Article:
"The McDonald's Massacre" incident resulted in 21 deaths and 19 injuries at a McDonald's in the San Ysidro section of San Diego, California, on July 18, 1984.
That massacre was carried out by James Oliver Huberty, a 41-year-old former welder from Canton, Ohio, who had moved to the area with his wife and children in January 1984. He worked as a security guard until his dismissal one week prior to the rampage.
The McDonald's Massacre began at 4 p.m. and lasted for 77 minutes. Huberty used 2156 rounds of ammunition from a 9mm Uzi semi-automatic (the primary weapon fired in the massacre), a Winchester pump-action twelve-gauge shotgun, and a 9mm Browning HP in the restaurant before he was fatally shot by a SWAT team sniper perched on the roof of a nearby post office. It was a classic "suicide by cop."
Throughout the shooting, which involved the death of mostly Mexicans and Mexican-Americans from 8 months to 74 years of age, Huberty yelled out he had killed thousands in Vietnam. In reality, Huberty had never served in the military.
Fast forward to 1991.
The so-called "Luby's Massacre" was a mass killing that took place in Texas.
On October 16, 1991, George Jo Hennard drove his 1987 Ford Ranger pickup truck through the front window of a Luby's Cafeteria at 1705 East Central Texas Expressway in Killeen, Texas. He yelled "This is what Bell County has done to me!", then opened fire on the restaurant's patrons and staff with a Glock 17 pistol and later a Ruger P89. About 80 people were in Luby's at the time. He stalked down and killed 23 people and wounded another 20 before dying by suicide. It remained the deadliest shooting rampage in American history until the Virginia Tech Massacre.
As I wrote on page 163 of The Copycat Effect: "Before George Hennard crashed his truck into Luby's cafeteria in Killeen, Texas, on October 16, 1991 and sprayed it with gunfire, he had watched a documentary video at home about a similar mass murderer, James Huberty, who killed 21 people at a California McDonald's on July 18, 1984." (Hennard watched the tape over and over again.)
Hennard had also a used ticket stub in his pocket to the motion picture Fisher King, (1991) directed by Terry Gilliam and starring Jeff Bridges and Robin Williams, in which a fan of a despondent shock rock talk host takes the radio commentator's remarks seriously, goes to a restaurant, and opens fire, murdering numerous diners.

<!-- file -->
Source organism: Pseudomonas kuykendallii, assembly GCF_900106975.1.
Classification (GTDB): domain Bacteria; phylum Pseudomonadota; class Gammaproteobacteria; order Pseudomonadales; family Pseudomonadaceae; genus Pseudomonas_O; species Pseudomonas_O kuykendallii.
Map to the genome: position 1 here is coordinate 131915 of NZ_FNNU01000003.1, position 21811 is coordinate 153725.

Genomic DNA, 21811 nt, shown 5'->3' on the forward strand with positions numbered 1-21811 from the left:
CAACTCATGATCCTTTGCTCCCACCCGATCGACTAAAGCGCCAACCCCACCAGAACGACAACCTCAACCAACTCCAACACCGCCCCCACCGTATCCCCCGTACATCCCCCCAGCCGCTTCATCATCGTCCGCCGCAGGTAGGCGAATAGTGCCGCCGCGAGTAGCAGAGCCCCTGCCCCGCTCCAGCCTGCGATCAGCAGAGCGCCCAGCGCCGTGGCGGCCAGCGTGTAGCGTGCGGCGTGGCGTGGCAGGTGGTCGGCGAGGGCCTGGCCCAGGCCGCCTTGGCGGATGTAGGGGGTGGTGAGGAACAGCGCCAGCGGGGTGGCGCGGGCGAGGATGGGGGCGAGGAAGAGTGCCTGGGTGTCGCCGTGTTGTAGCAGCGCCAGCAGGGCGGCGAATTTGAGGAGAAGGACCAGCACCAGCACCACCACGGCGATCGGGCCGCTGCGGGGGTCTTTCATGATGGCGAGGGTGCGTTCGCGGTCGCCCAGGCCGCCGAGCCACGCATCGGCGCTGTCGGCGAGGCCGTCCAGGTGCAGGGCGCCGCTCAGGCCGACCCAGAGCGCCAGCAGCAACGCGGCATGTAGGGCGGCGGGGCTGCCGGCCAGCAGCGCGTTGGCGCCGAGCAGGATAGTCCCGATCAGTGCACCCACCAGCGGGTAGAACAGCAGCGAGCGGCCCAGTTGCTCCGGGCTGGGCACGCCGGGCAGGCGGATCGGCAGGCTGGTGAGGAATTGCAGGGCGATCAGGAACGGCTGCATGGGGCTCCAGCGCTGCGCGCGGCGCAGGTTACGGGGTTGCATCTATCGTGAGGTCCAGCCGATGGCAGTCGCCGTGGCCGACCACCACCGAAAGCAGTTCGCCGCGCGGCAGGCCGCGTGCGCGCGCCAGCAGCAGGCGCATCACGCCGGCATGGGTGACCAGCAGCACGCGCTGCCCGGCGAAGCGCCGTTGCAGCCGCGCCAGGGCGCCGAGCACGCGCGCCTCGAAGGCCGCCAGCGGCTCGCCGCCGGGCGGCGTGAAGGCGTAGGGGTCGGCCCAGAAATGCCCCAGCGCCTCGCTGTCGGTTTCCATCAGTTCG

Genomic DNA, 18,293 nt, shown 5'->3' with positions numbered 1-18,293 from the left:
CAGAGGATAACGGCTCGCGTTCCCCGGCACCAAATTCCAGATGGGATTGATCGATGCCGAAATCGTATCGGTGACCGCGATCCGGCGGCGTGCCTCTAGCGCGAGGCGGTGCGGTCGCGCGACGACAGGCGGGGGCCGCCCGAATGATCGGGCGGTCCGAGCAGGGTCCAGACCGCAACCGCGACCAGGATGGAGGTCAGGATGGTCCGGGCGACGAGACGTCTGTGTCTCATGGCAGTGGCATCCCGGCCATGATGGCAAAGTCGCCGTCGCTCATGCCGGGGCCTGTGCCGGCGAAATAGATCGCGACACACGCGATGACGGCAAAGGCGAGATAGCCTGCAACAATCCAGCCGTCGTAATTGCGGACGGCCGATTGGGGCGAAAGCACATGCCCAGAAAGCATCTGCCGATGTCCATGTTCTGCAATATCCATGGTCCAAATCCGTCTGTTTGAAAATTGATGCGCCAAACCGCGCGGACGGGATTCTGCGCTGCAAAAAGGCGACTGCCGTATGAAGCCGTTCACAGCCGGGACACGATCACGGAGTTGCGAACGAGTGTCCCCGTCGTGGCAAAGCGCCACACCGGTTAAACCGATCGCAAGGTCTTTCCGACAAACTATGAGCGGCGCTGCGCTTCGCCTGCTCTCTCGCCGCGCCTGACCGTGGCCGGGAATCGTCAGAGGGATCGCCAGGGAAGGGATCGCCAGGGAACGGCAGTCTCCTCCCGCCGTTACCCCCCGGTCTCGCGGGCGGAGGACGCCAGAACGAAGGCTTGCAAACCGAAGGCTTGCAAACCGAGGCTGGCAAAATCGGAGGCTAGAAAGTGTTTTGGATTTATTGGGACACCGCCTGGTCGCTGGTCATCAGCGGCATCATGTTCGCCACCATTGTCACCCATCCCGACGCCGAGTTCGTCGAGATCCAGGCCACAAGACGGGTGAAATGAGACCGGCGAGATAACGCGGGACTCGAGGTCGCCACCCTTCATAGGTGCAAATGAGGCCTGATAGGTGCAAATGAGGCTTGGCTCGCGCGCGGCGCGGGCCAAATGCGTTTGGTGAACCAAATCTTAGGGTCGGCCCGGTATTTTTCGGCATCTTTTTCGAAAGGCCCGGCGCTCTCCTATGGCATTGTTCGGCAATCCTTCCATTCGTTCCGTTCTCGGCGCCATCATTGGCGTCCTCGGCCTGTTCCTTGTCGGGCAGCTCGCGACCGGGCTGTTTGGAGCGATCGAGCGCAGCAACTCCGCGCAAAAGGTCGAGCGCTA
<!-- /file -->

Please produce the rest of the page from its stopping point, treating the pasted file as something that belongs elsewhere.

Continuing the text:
On the 11th of October, 1991, five days before the Luby's Cafeteria massacre, there had been a highly publicized "going postal" situation tied to the US Post Office in Ridgewood, New Jersey, which had left 4 dead. The killer in that case, Joseph M. Harris, was arrested wearing a gas mask and bullet-proof vest, and also dressed in black military fatigues, black combat boots and a black silk Ninja-style hood, with a 9-millimeter Uzi handgun, a .22-caliber machine gun with silencer, a samurai sword, three hand grenades and some homemade bombs.
Now we are at the present and another fast food place has had a "random killing." A shooting at a Wendy's in Florida on Monday, March 3, 2008, brings into focus again that shooting rampages do not merely take place at post offices, schools, colleges, malls, churches, and workplaces. They also occur in large gathering spots where people go to eat, i.e. fast food restaurants and cafeterias.
Brian Skoloff of the Associated Press summarized, in part, what tragically happened at the West Palm Beach Wendy's, around noontime on March 3, resulting in 2 dead (including the shooter by suicide), and 4 injured:
Paramedic Rafael Vazquez left a training course on how to help when several people are hurt at once, and went to lunch at a nearby Wendy's. He became exactly the kind of victim he was being trained to save.
As Vazquez stood at the counter waiting to exchange a promotional toy for his child, he was shot point blank in the back by a gunman wearing a jacket, tie and baseball cap. Four others were wounded by gunfire during the lunch hour rampage Monday, and the 60-year-old gunman - Alburn Edward Blake [a handyman and maintenance worker] of West Palm Beach - committed suicide....Vazquez, the slain off-duty firefighter, "probably didn't even see him," said Palm Beach County Fire-Rescue Deputy Chief Steve Delai. Vazquez's wife and child were outside in the parking lot when the shooting began.
Vazquez, 42, was on a lunch break Monday and had been attending a course called "Strategy and Tactics," after being promoted to lieutenant in January. Delai said the course teaches officers how to "manage large-scale incidents like we had today."